I wrote Clue literally on the fly. My musical Kulyenchikov was in full swing and taking more of my attention than I thought it would. Numbers needed to be re-staged, sound needed to be re-recorded, morale needed to be boosted and egos cajoled.

I had written the first twenty pages for Clue back in 1986, but found they needed serious rewriting to fit the madcap image I had conjured up. So, in August 1990, I began writing Clue when I had a few hours free.

I figured a fast-paced Monty Python-like approach was the way to go. I always wanted to have six different endings so the audience could vote during intermission, and no one but the main character would know who was guilty until it was announced onstage during the performance.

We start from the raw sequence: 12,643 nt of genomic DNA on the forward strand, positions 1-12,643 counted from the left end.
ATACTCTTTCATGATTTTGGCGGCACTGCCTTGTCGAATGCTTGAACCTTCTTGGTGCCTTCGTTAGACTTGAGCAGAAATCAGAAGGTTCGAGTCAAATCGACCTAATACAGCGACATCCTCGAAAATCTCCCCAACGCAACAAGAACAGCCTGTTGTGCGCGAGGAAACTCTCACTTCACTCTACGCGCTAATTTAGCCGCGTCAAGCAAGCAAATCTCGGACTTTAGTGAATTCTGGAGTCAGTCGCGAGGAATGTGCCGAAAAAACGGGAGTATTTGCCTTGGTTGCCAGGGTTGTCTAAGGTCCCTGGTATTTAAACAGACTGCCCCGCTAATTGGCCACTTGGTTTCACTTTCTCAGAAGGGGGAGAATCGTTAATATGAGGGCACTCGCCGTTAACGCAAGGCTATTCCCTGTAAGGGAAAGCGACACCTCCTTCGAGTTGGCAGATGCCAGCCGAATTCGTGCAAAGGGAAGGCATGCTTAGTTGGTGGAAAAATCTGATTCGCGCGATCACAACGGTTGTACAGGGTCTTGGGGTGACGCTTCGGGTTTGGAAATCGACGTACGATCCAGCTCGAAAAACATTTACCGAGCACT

I made up a few more odd characters (with equally colorful names) and strange situations to keep the play from being too close to the movie version (which I could barely remember anyway).

The resulting play is fast-paced, and a mixture of slapstick, farce, drawing room comedy and Monty Pythonlike madness. Continuity is not the most important ingredient in Clue--non-stop insanity is.

Hasbro has yet to release the stage rights, except for a dreadful musical version which flopped off-Broadway, and is much too convoluted to follow.

Wish they'd let me give mine a try ... and I'd love to put a score into it as well.